Well this wasn’t the result most Kiwis wanted; however by all accounts the French are very happy. To be fair to the game, the French played very well and deserved the win. For the most part they took the chances that came their way and in the last 20 minutes they applied a huge amount of pressure that paid off for a handsome 27 – 13 win against the ABs. While the first half was quite even both on the scoreboard and in the possession stakes, the ABs seemed to be off their game and were making a lot of unforced errors that the French capitalised on. But for an exceptional defensive tackle on Damian Penaud by Richie Mo’unga the French could have been well ahead, which was a big comeback from a pretty crap penalty that didn’t go into touch. In fact the statistics from the game were quite even. for example the ABs turned the ball over 16 times and the French 14. The difference being that the French managed to make something out of the AB turnovers while the ABs didn’t seem to be able to do the same.
The kicking in general was pretty poor from the ABs, the box kicks were either not far enough to gain ground or not short enough to be competed properly, and then when they were competed the ABs technique was off. Jordan, in particular was poor in this regard and after a lazy collision, where he didn’t jump and took a French player out in the air he received a well deserved YC. While the defence of the ABs was very good while he was off, the French upped the tempo and repeatedly tried to expose the gap in the defence that would have sucked plenty off juice out of the players who had to cover for him. This showed in the last quarter of the game when the ABs faded while the French, on a roll and winning just kept the tempo of the game up.
However all is not doom and gloom for the ABs. They also showed a lot of good attack (until yet again they lost the ball in contact) and if they had remained patient and held onto the ball a bit more they may have come away with points. They found a lot of space out wide that they used well at times and there was some good play from individuals in both attack and defence that could have garnered a lot better results but for the continual mistakes that players who should be better but weren’t kept making. For me, if they show a little more patience, manage to hang onto the ball and keep the game tempo up they can still win the big games.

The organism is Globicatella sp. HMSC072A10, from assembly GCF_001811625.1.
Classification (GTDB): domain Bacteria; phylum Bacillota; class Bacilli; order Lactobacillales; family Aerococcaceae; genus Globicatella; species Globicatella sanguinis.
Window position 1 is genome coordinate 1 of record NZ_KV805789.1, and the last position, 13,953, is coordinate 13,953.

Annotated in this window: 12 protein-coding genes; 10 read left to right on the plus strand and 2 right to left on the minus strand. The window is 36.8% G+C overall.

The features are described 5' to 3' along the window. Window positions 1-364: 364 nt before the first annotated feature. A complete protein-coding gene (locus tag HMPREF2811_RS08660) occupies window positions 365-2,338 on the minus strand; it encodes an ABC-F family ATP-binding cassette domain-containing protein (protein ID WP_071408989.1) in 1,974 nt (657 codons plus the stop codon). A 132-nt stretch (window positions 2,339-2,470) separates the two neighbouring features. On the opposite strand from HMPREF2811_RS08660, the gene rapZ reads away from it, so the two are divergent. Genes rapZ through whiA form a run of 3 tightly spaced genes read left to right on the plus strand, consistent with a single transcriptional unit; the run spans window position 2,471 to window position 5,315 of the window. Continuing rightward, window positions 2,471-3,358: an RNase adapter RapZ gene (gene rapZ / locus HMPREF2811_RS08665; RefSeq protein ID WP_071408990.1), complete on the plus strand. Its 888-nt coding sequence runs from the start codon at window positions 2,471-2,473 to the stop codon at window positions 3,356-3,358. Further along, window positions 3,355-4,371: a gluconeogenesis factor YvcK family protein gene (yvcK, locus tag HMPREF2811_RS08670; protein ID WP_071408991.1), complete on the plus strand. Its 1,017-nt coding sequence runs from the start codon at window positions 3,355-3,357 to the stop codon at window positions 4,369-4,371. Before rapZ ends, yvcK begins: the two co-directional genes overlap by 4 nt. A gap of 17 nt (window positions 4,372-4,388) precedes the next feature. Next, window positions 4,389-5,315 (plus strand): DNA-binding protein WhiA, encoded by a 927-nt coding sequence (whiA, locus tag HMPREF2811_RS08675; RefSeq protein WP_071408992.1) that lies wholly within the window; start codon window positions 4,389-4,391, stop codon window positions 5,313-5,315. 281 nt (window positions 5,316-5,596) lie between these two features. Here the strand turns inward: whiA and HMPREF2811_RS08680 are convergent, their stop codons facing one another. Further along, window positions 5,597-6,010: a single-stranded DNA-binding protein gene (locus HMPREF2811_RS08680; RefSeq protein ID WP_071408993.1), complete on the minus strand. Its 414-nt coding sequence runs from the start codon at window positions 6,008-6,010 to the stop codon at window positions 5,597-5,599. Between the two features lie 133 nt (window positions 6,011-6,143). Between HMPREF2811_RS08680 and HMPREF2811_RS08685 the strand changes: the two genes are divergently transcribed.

While both teams had players out, and you could say the French were hit harder with this, the changes seemed to affect the ABs more. I think the biggest game changer was the selection of the AB team. The ABs lost Cane late on Friday and selected a lock, who had never played there in a test, at 6 and moved Papalii to 7. Vaa’i is a good lock but he looked lost at 6 and the balance in the loose trio was markedly missing.
The Game Changer
I don’t think there was any particular game changing moment as such as I think that the French were just better. However, I do think a huge game changer was the effect the substitutions had when they came on. The French game didn’t seem to change and their substitutes fell seamlessly into the game plan and continued the good work. On the other hand, apart from Havili, the AB changes seemed to struggle both to inject themselves into the game and to provide any significant impact.
The Man of the Match/Standout Player
While Dupont continued with some very good play at times, I actually thought he was a bit quiet. For me the French won this game in the forwards with some aggressive defence and some very good attack. My stand out players for the French were their lock Cameron Woki and No 8 Gregory Alldritt. Both of them gave the French a lot of forward momentum and some great defence that rattled the ABs.
For the ABs I thought both Richie Mo’unga and Beauden Barrett played and worked together well, and both Whitelock and Scott Barrett worked hard in both attack and defence. However, other than that the team was a bit average.
All Blacks: 13